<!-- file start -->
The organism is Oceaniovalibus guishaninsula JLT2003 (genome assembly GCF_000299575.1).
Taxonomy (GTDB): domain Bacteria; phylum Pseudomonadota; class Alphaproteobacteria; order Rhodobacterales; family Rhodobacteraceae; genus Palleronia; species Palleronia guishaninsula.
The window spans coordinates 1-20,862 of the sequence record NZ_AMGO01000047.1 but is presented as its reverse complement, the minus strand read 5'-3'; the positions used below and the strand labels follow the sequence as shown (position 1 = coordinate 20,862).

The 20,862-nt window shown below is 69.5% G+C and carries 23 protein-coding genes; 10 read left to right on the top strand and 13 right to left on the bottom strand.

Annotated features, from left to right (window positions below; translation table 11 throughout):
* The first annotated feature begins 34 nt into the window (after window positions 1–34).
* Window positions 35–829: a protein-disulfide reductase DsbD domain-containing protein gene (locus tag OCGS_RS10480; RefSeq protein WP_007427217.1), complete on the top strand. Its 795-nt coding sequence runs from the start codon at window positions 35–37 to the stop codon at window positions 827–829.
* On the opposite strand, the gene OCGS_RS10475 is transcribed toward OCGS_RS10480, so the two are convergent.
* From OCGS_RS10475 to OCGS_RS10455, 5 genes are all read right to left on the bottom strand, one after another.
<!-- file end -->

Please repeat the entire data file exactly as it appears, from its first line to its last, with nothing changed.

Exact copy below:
The organism is Oceaniovalibus guishaninsula JLT2003 (genome assembly GCF_000299575.1).
Taxonomy (GTDB): domain Bacteria; phylum Pseudomonadota; class Alphaproteobacteria; order Rhodobacterales; family Rhodobacteraceae; genus Palleronia; species Palleronia guishaninsula.
The window spans coordinates 1-20,862 of the sequence record NZ_AMGO01000047.1 but is presented as its reverse complement, the minus strand read 5'-3'; the positions used below and the strand labels follow the sequence as shown (position 1 = coordinate 20,862).

The 20,862-nt window shown below is 69.5% G+C and carries 23 protein-coding genes; 10 read left to right on the top strand and 13 right to left on the bottom strand.

Annotated features, from left to right (window positions below; translation table 11 throughout):
* The first annotated feature begins 34 nt into the window (after window positions 1–34).
* Window positions 35–829: a protein-disulfide reductase DsbD domain-containing protein gene (locus tag OCGS_RS10480; RefSeq protein WP_007427217.1), complete on the top strand. Its 795-nt coding sequence runs from the start codon at window positions 35–37 to the stop codon at window positions 827–829.
* On the opposite strand, the gene OCGS_RS10475 is transcribed toward OCGS_RS10480, so the two are convergent.
* From OCGS_RS10475 to OCGS_RS10455, 5 genes are all read right to left on the bottom strand, one after another.